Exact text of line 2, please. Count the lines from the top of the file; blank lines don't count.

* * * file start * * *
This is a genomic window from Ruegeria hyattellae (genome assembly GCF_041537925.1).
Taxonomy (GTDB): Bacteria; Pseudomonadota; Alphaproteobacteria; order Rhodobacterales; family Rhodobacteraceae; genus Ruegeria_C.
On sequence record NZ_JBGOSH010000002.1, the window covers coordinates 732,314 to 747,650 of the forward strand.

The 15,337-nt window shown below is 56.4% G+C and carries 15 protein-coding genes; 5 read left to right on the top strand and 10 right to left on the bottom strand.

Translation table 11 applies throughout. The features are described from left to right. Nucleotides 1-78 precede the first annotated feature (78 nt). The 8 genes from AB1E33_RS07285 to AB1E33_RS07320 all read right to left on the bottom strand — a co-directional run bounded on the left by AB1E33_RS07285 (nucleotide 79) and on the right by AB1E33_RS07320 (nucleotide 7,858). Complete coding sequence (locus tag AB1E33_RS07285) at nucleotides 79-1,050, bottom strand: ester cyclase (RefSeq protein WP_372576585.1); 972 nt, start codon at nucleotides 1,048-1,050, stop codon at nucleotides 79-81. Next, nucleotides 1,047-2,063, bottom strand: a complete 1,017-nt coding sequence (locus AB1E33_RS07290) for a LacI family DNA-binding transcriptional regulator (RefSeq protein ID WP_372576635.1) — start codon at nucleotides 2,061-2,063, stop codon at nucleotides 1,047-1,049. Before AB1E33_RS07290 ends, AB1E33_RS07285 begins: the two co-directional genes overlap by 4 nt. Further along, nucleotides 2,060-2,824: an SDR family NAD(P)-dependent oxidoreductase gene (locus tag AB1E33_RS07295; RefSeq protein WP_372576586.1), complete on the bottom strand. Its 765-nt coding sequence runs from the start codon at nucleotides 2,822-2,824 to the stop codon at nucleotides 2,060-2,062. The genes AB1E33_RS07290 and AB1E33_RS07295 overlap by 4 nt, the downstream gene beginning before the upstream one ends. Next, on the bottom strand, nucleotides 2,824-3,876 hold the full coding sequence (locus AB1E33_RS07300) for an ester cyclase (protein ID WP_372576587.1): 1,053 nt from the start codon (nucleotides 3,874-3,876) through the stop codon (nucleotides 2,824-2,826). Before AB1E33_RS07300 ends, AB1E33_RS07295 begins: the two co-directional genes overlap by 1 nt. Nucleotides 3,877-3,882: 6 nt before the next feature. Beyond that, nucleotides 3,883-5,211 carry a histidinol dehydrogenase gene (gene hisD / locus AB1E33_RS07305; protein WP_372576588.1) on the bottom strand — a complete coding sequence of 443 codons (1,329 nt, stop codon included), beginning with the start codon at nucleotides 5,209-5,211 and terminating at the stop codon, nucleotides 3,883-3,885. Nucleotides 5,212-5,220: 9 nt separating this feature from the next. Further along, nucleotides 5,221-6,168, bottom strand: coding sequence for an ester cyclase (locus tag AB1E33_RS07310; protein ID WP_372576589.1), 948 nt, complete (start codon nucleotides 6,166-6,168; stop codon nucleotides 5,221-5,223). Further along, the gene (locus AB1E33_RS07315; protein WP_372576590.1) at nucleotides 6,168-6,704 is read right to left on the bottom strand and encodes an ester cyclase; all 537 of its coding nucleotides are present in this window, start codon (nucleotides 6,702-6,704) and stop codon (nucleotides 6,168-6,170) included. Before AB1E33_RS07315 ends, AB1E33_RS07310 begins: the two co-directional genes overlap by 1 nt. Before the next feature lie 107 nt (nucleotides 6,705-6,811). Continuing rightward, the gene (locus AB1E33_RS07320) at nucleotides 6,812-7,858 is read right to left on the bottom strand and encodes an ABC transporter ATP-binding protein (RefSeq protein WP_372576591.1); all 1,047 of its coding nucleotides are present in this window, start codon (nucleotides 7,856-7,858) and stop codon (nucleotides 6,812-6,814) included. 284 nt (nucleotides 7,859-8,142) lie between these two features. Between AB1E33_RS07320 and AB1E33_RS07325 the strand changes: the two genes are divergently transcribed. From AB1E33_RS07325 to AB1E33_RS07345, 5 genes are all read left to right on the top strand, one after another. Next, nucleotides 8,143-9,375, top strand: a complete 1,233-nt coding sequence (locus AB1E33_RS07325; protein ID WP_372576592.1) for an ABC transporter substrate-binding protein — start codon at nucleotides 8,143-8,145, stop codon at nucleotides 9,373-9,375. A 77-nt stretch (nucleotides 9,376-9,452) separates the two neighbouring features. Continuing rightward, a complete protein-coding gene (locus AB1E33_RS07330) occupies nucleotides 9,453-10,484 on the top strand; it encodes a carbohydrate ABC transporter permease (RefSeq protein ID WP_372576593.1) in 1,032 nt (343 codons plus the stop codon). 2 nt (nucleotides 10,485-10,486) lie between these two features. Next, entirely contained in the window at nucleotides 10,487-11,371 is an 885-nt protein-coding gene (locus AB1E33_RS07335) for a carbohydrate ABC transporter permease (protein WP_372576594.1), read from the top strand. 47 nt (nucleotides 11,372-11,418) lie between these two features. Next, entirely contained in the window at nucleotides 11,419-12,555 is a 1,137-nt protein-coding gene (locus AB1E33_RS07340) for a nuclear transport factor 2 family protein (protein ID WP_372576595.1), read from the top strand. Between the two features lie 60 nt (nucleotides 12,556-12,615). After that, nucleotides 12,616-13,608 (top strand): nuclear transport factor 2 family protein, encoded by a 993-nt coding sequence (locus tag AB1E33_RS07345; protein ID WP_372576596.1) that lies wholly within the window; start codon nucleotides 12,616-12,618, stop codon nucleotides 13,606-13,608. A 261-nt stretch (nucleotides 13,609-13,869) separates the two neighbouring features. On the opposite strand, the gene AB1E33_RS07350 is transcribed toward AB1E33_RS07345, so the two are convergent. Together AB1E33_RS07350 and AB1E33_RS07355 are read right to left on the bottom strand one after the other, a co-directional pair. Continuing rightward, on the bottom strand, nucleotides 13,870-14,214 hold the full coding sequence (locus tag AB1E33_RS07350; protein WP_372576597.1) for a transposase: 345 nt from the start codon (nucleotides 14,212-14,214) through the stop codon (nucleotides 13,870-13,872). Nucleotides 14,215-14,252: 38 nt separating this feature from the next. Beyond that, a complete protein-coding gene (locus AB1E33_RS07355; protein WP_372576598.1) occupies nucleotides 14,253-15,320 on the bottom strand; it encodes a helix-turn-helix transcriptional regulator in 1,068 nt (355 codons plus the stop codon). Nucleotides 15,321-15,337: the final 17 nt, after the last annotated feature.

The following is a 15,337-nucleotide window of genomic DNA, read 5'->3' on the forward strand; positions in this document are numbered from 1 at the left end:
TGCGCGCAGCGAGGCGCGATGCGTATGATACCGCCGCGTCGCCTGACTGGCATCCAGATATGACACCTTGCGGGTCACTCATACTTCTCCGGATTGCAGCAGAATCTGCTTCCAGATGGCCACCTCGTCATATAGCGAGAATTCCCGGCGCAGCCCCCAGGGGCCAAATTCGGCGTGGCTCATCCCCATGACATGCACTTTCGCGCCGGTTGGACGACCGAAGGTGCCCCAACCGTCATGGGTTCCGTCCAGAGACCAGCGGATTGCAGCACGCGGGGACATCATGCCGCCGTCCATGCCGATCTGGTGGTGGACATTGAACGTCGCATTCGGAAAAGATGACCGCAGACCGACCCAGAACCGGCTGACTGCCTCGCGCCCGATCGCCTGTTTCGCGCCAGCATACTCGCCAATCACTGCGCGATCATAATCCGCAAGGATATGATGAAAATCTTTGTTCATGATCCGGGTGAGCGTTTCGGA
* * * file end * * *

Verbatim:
Taxonomy (GTDB): Bacteria; Pseudomonadota; Alphaproteobacteria; order Rhodobacterales; family Rhodobacteraceae; genus Ruegeria_C.